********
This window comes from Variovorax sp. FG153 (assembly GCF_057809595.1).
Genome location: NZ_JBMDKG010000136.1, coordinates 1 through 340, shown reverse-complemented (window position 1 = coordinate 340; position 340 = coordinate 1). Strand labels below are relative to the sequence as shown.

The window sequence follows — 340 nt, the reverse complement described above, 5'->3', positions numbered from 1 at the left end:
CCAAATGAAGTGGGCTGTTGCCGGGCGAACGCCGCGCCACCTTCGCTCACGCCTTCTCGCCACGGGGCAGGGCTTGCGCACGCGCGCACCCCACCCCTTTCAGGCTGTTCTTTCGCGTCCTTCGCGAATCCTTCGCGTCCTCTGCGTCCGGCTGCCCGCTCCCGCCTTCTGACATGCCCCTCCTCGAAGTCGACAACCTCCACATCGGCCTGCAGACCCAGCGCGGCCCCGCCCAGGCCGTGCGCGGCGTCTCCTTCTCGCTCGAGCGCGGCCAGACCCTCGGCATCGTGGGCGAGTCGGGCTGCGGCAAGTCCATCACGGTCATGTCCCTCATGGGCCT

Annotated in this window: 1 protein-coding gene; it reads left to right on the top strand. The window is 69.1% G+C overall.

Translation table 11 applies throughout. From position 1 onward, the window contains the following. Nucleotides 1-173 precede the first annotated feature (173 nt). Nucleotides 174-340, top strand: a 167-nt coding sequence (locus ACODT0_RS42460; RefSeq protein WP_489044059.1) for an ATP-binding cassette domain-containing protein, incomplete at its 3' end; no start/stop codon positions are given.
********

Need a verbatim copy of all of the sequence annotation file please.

This window comes from Variovorax sp. FG153 (assembly GCF_057809595.1).
Genome location: NZ_JBMDKG010000136.1, coordinates 1 through 340, shown reverse-complemented (window position 1 = coordinate 340; position 340 = coordinate 1). Strand labels below are relative to the sequence as shown.

The window sequence follows — 340 nt, the reverse complement described above, 5'->3', positions numbered from 1 at the left end:
CCAAATGAAGTGGGCTGTTGCCGGGCGAACGCCGCGCCACCTTCGCTCACGCCTTCTCGCCACGGGGCAGGGCTTGCGCACGCGCGCACCCCACCCCTTTCAGGCTGTTCTTTCGCGTCCTTCGCGAATCCTTCGCGTCCTCTGCGTCCGGCTGCCCGCTCCCGCCTTCTGACATGCCCCTCCTCGAAGTCGACAACCTCCACATCGGCCTGCAGACCCAGCGCGGCCCCGCCCAGGCCGTGCGCGGCGTCTCCTTCTCGCTCGAGCGCGGCCAGACCCTCGGCATCGTGGGCGAGTCGGGCTGCGGCAAGTCCATCACGGTCATGTCCCTCATGGGCCT

Annotated in this window: 1 protein-coding gene; it reads left to right on the top strand. The window is 69.1% G+C overall.

Translation table 11 applies throughout. From position 1 onward, the window contains the following. Nucleotides 1-173 precede the first annotated feature (173 nt). Nucleotides 174-340, top strand: a 167-nt coding sequence (locus ACODT0_RS42460; RefSeq protein WP_489044059.1) for an ATP-binding cassette domain-containing protein, incomplete at its 3' end; no start/stop codon positions are given.